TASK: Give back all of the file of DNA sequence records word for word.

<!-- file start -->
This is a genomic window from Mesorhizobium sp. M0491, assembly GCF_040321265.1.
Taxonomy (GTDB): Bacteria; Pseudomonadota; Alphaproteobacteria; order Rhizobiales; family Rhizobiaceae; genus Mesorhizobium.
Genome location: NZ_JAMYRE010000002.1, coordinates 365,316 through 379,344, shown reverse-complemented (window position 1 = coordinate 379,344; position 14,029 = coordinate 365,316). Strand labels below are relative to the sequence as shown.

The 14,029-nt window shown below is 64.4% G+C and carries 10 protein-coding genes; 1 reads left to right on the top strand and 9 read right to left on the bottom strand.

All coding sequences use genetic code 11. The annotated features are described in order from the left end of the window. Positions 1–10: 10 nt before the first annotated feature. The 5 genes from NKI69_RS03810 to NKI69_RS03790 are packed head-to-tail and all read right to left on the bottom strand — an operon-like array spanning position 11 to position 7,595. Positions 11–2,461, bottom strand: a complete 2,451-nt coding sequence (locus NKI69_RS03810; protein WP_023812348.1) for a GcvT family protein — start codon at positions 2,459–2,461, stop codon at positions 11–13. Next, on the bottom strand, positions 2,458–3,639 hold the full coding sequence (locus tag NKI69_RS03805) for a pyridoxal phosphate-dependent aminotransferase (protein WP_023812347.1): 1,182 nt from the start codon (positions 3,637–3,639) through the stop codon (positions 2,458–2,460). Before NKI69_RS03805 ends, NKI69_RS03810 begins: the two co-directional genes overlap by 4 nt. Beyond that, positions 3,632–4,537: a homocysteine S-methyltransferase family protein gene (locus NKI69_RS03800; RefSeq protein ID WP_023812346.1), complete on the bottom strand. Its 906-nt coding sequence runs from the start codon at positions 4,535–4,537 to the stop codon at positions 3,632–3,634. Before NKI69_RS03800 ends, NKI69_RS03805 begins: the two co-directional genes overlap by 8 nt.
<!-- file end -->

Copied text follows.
This is a genomic window from Mesorhizobium sp. M0491, assembly GCF_040321265.1.
Taxonomy (GTDB): Bacteria; Pseudomonadota; Alphaproteobacteria; order Rhizobiales; family Rhizobiaceae; genus Mesorhizobium.
Genome location: NZ_JAMYRE010000002.1, coordinates 365,316 through 379,344, shown reverse-complemented (window position 1 = coordinate 379,344; position 14,029 = coordinate 365,316). Strand labels below are relative to the sequence as shown.

The 14,029-nt window shown below is 64.4% G+C and carries 10 protein-coding genes; 1 reads left to right on the top strand and 9 read right to left on the bottom strand.

All coding sequences use genetic code 11. The annotated features are described in order from the left end of the window. Positions 1–10: 10 nt before the first annotated feature. The 5 genes from NKI69_RS03810 to NKI69_RS03790 are packed head-to-tail and all read right to left on the bottom strand — an operon-like array spanning position 11 to position 7,595. Positions 11–2,461, bottom strand: a complete 2,451-nt coding sequence (locus NKI69_RS03810; protein WP_023812348.1) for a GcvT family protein — start codon at positions 2,459–2,461, stop codon at positions 11–13. Next, on the bottom strand, positions 2,458–3,639 hold the full coding sequence (locus tag NKI69_RS03805) for a pyridoxal phosphate-dependent aminotransferase (protein WP_023812347.1): 1,182 nt from the start codon (positions 3,637–3,639) through the stop codon (positions 2,458–2,460). Before NKI69_RS03805 ends, NKI69_RS03810 begins: the two co-directional genes overlap by 4 nt. Beyond that, positions 3,632–4,537: a homocysteine S-methyltransferase family protein gene (locus NKI69_RS03800; RefSeq protein ID WP_023812346.1), complete on the bottom strand. Its 906-nt coding sequence runs from the start codon at positions 4,535–4,537 to the stop codon at positions 3,632–3,634. Before NKI69_RS03800 ends, NKI69_RS03805 begins: the two co-directional genes overlap by 8 nt.